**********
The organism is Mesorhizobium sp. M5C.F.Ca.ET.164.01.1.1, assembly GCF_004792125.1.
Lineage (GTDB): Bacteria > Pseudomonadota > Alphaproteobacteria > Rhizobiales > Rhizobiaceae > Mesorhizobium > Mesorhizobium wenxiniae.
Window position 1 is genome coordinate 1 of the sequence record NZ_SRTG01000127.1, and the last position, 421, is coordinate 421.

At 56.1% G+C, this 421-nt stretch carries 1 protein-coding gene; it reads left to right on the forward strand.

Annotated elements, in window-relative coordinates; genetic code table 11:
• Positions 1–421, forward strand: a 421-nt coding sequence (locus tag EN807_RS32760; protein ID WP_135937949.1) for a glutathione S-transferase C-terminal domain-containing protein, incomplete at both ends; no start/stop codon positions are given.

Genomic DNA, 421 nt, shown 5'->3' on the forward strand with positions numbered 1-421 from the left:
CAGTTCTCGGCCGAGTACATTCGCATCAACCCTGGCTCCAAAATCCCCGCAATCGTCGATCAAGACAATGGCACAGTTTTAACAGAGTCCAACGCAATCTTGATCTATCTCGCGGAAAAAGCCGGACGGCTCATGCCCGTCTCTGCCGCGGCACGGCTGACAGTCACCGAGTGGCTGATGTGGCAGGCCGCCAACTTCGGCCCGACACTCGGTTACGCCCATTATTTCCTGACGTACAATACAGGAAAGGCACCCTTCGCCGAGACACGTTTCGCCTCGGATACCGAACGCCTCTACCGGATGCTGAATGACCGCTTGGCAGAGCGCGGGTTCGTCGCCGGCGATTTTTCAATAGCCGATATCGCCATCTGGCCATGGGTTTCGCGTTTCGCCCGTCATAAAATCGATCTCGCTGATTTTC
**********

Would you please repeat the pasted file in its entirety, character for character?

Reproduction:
The organism is Mesorhizobium sp. M5C.F.Ca.ET.164.01.1.1, assembly GCF_004792125.1.
Lineage (GTDB): Bacteria > Pseudomonadota > Alphaproteobacteria > Rhizobiales > Rhizobiaceae > Mesorhizobium > Mesorhizobium wenxiniae.
Window position 1 is genome coordinate 1 of the sequence record NZ_SRTG01000127.1, and the last position, 421, is coordinate 421.

At 56.1% G+C, this 421-nt stretch carries 1 protein-coding gene; it reads left to right on the forward strand.

Annotated elements, in window-relative coordinates; genetic code table 11:
• Positions 1–421, forward strand: a 421-nt coding sequence (locus tag EN807_RS32760; protein ID WP_135937949.1) for a glutathione S-transferase C-terminal domain-containing protein, incomplete at both ends; no start/stop codon positions are given.

Genomic DNA, 421 nt, shown 5'->3' on the forward strand with positions numbered 1-421 from the left:
CAGTTCTCGGCCGAGTACATTCGCATCAACCCTGGCTCCAAAATCCCCGCAATCGTCGATCAAGACAATGGCACAGTTTTAACAGAGTCCAACGCAATCTTGATCTATCTCGCGGAAAAAGCCGGACGGCTCATGCCCGTCTCTGCCGCGGCACGGCTGACAGTCACCGAGTGGCTGATGTGGCAGGCCGCCAACTTCGGCCCGACACTCGGTTACGCCCATTATTTCCTGACGTACAATACAGGAAAGGCACCCTTCGCCGAGACACGTTTCGCCTCGGATACCGAACGCCTCTACCGGATGCTGAATGACCGCTTGGCAGAGCGCGGGTTCGTCGCCGGCGATTTTTCAATAGCCGATATCGCCATCTGGCCATGGGTTTCGCGTTTCGCCCGTCATAAAATCGATCTCGCTGATTTTC